The furore surrounding US President Donald Trump's immigration clampdown continued for a second day, as aides offered conflicting interpretations of its reach, political leaders condemned the move and major international companies said it threatened to strangle the free flow of workers and commerce.
Protests continued at airports in several American cities as small numbers of detained travellers were subjected to rigorous questioning before being allowed entry.
But the Department of Homeland Security tempered a key element of the order, clarifying that those from the seven nations who are permanent residents holding so-called green cards would not be blocked from returning to the US, as some were after the directive was issued.
Mr Trump's order last Friday blocked citizens from Muslim-majority Iraq, Syria, Iran, Sudan, Libya, Somalia and Yemen from entering the United States for at least 90 days. It also banned the entry of refugees from anywhere for 120 days and those from Syria indefinitely.
The goal was to screen out "radical Islamic terrorists" and give priority for admission to Christians who Mr Trump said have been killed in large numbers in the Middle East.
In a tweet yesterday, he blamed the problems at the airports on a Delta Air Lines computer outage, protesters and Democratic Senator Chuck Schumer, who was among those who criticised the order. "Only 109 people out of 325,000 were detained and held for questioning... (Homeland Security) Secretary (John) Kelly said that all is going well with very few problems."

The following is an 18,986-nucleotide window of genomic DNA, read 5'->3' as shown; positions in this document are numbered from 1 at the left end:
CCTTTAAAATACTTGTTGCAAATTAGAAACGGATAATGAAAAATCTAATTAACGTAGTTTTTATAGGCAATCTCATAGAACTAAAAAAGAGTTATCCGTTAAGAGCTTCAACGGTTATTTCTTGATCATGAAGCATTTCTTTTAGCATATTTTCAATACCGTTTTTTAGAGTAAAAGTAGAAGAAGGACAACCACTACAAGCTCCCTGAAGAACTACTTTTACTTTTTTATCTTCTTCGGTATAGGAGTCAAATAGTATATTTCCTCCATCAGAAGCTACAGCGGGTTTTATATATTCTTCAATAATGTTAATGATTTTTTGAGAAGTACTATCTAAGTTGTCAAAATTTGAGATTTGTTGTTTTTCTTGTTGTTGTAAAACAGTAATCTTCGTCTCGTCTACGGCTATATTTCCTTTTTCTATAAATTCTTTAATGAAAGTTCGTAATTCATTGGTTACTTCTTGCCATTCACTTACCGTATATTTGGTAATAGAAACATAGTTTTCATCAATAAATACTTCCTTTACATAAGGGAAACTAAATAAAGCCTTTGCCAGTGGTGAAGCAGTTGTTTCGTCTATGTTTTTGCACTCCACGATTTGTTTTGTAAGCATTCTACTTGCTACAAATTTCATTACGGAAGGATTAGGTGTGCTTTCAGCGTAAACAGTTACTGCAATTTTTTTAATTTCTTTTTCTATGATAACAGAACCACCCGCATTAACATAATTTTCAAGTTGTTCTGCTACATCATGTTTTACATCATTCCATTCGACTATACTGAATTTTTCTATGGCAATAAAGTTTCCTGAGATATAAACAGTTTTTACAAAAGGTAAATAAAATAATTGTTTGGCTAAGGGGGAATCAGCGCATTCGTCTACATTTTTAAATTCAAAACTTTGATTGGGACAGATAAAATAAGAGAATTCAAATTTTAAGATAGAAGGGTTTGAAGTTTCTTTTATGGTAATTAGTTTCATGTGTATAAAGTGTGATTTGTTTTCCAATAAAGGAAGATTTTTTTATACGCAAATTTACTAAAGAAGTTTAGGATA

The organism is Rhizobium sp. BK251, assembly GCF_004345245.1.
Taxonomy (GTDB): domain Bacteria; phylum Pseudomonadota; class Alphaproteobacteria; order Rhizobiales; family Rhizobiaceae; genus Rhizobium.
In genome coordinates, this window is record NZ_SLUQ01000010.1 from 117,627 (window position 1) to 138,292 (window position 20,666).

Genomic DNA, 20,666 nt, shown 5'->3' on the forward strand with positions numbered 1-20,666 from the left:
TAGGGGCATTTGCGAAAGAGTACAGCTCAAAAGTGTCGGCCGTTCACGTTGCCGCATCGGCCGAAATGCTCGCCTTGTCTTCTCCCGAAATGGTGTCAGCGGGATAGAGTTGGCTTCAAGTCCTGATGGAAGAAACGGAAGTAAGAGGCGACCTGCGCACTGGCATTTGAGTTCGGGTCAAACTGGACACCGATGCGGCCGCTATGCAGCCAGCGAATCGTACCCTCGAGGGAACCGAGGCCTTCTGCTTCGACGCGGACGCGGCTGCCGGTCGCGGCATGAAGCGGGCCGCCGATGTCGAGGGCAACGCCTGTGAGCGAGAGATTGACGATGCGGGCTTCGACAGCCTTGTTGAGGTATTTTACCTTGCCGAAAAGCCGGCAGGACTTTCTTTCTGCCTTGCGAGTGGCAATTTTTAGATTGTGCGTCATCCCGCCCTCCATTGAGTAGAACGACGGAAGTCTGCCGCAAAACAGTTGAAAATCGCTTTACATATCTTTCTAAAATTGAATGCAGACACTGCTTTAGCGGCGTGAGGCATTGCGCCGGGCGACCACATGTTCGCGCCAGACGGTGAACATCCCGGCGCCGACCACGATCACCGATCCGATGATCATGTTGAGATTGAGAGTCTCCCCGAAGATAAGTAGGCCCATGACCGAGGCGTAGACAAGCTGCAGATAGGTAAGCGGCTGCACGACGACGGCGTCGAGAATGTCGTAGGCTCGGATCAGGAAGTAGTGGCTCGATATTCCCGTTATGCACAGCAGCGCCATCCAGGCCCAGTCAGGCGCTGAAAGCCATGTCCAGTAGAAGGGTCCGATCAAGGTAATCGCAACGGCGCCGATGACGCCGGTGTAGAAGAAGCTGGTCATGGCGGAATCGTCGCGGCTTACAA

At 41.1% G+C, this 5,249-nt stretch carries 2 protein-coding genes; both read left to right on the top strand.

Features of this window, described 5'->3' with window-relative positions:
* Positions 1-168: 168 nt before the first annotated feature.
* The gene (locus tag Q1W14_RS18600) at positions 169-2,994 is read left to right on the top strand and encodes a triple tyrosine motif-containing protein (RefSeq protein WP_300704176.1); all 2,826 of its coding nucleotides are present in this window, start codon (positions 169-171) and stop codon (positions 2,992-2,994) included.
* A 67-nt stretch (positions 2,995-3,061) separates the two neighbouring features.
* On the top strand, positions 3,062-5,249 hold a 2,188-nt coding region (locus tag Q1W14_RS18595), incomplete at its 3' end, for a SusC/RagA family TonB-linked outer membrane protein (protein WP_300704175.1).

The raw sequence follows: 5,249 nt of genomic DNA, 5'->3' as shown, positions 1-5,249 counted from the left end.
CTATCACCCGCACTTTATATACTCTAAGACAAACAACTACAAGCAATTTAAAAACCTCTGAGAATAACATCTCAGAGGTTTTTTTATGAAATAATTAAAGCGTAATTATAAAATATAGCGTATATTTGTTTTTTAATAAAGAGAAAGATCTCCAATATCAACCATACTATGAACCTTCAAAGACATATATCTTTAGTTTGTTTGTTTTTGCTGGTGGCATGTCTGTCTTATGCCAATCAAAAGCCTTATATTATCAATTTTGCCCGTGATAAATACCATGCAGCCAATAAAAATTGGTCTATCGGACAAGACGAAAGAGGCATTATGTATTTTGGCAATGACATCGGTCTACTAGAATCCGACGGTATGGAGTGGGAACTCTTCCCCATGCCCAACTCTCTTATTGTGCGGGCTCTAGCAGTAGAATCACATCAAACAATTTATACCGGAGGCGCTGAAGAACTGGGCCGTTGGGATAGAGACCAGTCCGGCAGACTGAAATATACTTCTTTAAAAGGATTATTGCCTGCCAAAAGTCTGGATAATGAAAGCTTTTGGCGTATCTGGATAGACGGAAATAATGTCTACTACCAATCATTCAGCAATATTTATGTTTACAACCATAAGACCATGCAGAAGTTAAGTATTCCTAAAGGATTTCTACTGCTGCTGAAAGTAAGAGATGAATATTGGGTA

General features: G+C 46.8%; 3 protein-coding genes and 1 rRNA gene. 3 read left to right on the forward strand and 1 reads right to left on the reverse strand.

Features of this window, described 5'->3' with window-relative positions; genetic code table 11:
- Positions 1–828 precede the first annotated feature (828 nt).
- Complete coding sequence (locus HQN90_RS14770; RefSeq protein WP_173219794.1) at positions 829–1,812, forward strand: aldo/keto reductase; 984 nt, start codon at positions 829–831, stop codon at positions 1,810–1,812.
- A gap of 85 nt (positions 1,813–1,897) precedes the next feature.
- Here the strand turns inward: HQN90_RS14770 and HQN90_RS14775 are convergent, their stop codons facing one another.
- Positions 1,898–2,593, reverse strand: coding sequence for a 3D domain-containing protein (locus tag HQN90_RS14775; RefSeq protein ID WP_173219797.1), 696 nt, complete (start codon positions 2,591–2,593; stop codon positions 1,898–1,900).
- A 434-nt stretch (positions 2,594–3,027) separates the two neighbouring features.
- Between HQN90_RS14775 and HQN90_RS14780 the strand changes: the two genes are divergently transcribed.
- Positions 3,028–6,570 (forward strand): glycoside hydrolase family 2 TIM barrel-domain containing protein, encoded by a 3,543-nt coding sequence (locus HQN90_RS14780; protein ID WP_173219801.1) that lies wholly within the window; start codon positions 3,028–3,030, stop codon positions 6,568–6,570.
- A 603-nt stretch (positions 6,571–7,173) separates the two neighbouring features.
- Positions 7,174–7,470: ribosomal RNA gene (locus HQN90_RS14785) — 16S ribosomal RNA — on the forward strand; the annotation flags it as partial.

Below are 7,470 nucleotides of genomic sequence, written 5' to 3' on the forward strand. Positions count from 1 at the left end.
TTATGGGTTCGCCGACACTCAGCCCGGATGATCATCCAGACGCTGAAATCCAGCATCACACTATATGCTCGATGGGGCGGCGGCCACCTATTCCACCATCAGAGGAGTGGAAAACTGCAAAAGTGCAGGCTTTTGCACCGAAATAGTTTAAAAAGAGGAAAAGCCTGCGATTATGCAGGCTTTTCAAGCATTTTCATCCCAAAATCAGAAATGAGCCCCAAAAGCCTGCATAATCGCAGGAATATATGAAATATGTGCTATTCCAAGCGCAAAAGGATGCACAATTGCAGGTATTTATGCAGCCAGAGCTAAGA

In another tweet, Mr Trump said: "There is nothing nice about searching for terrorists before they can enter our country. This was a big part of my campaign. Study the world!"
White House officials, conscious that the executive order made good a campaign pledge popular with Mr Trump's supporters, also downplayed the chaos at airports. Chief of Staff Reince Priebus said it was not unreasonable to ask more questions of someone travelling in and out of Libya and Yemen.
But aides offered conflicting interpretations of the order's reach. Some green card holders from the targeted nations said they were turned back or prevented from boarding flights to the US amid the confusion.
Political leaders, including several Republicans, slammed the order. Republican Senators John McCain and Lindsey Graham said: "It is clear from the confusion… this order went into effect with little to no consultation with the departments of State, Defence, Justice, and Homeland Security."
Sixteen Democratic state attorneys-general called Mr Trump's order "unconstitutional, un-American and unlawful". The 56-member Organisation of Islamic Cooperation warned that Mr Trump's order would strengthen the position of extremists worldwide. In Britain, a petition demanding Britain cancel a planned state visit by Mr Trump gathered over a million signatures.
Company chiefs scrambled to respond as well, including General Electric's CEO Jeff Immelt, who said it has "many employees from the named countries" who are critical to its success. Starbucks CEO Howard Schultz said the company would hire 10,000 refugees worldwide, starting in the US.
Meanwhile, the American Civil Liberties Union, which won an order in a New York court to release incoming passengers detained at JFK International, has seen a surge in online donations, with US$24.1 million (S$34.4 million) pouring in over the weekend.
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